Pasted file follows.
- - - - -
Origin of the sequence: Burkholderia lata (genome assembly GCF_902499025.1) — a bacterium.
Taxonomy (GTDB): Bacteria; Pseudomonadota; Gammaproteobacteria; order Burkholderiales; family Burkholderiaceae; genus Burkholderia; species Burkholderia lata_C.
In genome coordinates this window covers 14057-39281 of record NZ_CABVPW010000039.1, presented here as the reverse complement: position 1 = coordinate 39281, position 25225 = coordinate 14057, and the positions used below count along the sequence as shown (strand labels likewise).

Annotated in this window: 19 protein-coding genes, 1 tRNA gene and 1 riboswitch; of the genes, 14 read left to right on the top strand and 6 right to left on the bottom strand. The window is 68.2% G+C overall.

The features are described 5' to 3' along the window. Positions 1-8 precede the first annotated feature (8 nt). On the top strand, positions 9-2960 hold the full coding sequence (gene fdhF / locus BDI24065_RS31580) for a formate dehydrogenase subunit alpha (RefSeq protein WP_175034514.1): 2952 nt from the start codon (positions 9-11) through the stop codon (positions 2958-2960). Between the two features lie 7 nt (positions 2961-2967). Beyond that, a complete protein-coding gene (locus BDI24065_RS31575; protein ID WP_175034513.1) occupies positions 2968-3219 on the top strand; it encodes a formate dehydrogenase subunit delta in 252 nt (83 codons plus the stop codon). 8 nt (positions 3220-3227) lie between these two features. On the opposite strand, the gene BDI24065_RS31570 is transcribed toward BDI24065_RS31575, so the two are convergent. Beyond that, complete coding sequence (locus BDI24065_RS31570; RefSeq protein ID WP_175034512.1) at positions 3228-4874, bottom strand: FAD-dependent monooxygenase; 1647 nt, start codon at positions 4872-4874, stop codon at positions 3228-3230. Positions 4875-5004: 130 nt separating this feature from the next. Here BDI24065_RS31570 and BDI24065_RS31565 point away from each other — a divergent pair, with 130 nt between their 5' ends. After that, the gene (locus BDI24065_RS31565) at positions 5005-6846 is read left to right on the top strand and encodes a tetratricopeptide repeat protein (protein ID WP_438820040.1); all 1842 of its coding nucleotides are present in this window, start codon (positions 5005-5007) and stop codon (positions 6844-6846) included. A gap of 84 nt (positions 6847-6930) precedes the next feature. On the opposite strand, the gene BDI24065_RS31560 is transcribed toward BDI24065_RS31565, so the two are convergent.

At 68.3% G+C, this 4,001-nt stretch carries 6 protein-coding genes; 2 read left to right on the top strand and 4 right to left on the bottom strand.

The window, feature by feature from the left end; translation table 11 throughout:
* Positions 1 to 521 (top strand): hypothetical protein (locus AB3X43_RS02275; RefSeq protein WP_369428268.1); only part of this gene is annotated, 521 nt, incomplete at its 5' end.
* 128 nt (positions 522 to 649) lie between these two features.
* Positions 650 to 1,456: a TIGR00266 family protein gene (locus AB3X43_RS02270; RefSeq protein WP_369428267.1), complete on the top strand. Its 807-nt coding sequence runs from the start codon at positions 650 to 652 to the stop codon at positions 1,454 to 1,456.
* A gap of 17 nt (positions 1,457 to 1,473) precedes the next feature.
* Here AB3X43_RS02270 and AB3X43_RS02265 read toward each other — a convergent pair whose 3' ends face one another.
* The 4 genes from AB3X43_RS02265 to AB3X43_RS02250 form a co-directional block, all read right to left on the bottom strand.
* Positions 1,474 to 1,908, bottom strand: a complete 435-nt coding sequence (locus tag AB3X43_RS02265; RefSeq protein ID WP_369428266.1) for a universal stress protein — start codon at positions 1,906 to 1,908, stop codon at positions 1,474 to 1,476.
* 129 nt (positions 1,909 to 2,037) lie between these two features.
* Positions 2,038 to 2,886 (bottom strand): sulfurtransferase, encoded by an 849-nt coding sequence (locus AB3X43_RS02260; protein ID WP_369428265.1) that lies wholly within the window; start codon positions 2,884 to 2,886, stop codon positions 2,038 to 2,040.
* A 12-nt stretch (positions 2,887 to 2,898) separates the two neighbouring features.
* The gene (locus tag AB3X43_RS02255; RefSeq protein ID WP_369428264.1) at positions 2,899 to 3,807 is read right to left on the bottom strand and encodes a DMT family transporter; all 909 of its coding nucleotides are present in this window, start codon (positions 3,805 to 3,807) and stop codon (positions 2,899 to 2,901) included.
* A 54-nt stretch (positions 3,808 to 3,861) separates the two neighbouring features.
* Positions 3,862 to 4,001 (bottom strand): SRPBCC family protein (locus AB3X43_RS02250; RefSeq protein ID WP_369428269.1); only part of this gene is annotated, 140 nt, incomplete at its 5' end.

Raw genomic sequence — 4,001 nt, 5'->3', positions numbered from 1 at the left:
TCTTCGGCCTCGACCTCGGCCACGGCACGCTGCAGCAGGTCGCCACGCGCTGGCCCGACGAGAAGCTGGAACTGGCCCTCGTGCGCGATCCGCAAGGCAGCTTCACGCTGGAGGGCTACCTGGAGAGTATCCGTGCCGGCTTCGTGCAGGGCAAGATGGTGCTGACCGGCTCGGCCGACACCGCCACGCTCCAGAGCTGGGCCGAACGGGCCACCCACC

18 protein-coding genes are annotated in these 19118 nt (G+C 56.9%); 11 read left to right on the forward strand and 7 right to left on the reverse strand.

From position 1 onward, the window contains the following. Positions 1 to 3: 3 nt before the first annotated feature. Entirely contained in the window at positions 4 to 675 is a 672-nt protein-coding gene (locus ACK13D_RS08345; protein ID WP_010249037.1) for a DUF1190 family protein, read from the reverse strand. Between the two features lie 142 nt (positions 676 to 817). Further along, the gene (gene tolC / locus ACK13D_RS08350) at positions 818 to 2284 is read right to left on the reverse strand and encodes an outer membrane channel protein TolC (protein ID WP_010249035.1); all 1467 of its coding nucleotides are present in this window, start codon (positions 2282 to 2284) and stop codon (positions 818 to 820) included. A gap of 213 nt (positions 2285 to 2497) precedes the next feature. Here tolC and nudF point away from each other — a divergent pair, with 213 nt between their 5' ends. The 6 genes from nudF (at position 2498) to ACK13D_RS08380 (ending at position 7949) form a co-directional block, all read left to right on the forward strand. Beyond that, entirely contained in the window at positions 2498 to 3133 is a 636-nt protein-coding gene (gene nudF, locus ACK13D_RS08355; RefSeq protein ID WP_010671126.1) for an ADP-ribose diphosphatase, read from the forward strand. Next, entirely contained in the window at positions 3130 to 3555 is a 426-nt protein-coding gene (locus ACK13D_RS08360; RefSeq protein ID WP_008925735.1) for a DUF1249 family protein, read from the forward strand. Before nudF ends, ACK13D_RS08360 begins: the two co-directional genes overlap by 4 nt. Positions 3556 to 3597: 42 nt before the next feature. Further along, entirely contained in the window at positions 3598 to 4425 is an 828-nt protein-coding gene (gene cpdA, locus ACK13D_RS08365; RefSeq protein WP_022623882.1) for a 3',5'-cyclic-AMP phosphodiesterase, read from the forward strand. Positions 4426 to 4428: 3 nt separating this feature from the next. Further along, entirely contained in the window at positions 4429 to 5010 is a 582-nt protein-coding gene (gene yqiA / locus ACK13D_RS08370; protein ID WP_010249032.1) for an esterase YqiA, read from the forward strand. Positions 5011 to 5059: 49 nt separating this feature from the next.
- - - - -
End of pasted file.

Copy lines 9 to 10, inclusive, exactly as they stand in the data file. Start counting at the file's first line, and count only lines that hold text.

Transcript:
* 128 nt (positions 522 to 649) lie between these two features.
* Positions 650 to 1,456: a TIGR00266 family protein gene (locus AB3X43_RS02270; RefSeq protein WP_369428267.1), complete on the top strand. Its 807-nt coding sequence runs from the start codon at positions 650 to 652 to the stop codon at positions 1,454 to 1,456.